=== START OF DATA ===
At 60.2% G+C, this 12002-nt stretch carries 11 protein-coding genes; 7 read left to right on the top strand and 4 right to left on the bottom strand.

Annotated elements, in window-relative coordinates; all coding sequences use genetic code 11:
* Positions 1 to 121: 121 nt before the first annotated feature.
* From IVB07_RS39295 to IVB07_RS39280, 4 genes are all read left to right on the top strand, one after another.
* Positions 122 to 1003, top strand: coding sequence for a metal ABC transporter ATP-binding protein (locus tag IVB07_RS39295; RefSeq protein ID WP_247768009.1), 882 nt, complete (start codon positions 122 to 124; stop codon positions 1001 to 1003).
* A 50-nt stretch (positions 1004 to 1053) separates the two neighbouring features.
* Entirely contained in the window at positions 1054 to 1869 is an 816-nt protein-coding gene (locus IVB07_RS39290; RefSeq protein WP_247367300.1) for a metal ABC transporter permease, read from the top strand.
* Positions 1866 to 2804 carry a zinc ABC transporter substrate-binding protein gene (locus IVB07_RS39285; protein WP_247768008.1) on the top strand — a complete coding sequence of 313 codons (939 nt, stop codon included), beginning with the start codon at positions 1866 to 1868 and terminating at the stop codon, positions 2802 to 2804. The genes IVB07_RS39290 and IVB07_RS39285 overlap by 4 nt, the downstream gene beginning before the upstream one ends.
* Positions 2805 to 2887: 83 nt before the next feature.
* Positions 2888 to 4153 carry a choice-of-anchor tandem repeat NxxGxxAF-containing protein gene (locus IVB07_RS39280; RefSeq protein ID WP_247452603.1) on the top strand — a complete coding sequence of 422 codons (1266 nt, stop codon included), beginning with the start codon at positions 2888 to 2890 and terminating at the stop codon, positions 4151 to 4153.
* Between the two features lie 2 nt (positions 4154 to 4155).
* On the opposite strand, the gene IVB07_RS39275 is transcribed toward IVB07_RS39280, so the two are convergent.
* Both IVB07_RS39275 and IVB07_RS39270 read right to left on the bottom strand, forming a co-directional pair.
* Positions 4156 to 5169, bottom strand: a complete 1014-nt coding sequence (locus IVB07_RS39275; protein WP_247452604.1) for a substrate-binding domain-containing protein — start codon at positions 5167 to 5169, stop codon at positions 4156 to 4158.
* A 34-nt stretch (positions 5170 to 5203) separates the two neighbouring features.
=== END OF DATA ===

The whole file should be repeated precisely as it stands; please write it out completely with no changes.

At 60.2% G+C, this 12002-nt stretch carries 11 protein-coding genes; 7 read left to right on the top strand and 4 right to left on the bottom strand.

Annotated elements, in window-relative coordinates; all coding sequences use genetic code 11:
* Positions 1 to 121: 121 nt before the first annotated feature.
* From IVB07_RS39295 to IVB07_RS39280, 4 genes are all read left to right on the top strand, one after another.
* Positions 122 to 1003, top strand: coding sequence for a metal ABC transporter ATP-binding protein (locus tag IVB07_RS39295; RefSeq protein ID WP_247768009.1), 882 nt, complete (start codon positions 122 to 124; stop codon positions 1001 to 1003).
* A 50-nt stretch (positions 1004 to 1053) separates the two neighbouring features.
* Entirely contained in the window at positions 1054 to 1869 is an 816-nt protein-coding gene (locus IVB07_RS39290; RefSeq protein WP_247367300.1) for a metal ABC transporter permease, read from the top strand.
* Positions 1866 to 2804 carry a zinc ABC transporter substrate-binding protein gene (locus IVB07_RS39285; protein WP_247768008.1) on the top strand — a complete coding sequence of 313 codons (939 nt, stop codon included), beginning with the start codon at positions 1866 to 1868 and terminating at the stop codon, positions 2802 to 2804. The genes IVB07_RS39290 and IVB07_RS39285 overlap by 4 nt, the downstream gene beginning before the upstream one ends.
* Positions 2805 to 2887: 83 nt before the next feature.
* Positions 2888 to 4153 carry a choice-of-anchor tandem repeat NxxGxxAF-containing protein gene (locus IVB07_RS39280; RefSeq protein ID WP_247452603.1) on the top strand — a complete coding sequence of 422 codons (1266 nt, stop codon included), beginning with the start codon at positions 2888 to 2890 and terminating at the stop codon, positions 4151 to 4153.
* Between the two features lie 2 nt (positions 4154 to 4155).
* On the opposite strand, the gene IVB07_RS39275 is transcribed toward IVB07_RS39280, so the two are convergent.
* Both IVB07_RS39275 and IVB07_RS39270 read right to left on the bottom strand, forming a co-directional pair.
* Positions 4156 to 5169, bottom strand: a complete 1014-nt coding sequence (locus IVB07_RS39275; protein WP_247452604.1) for a substrate-binding domain-containing protein — start codon at positions 5167 to 5169, stop codon at positions 4156 to 4158.
* A 34-nt stretch (positions 5170 to 5203) separates the two neighbouring features.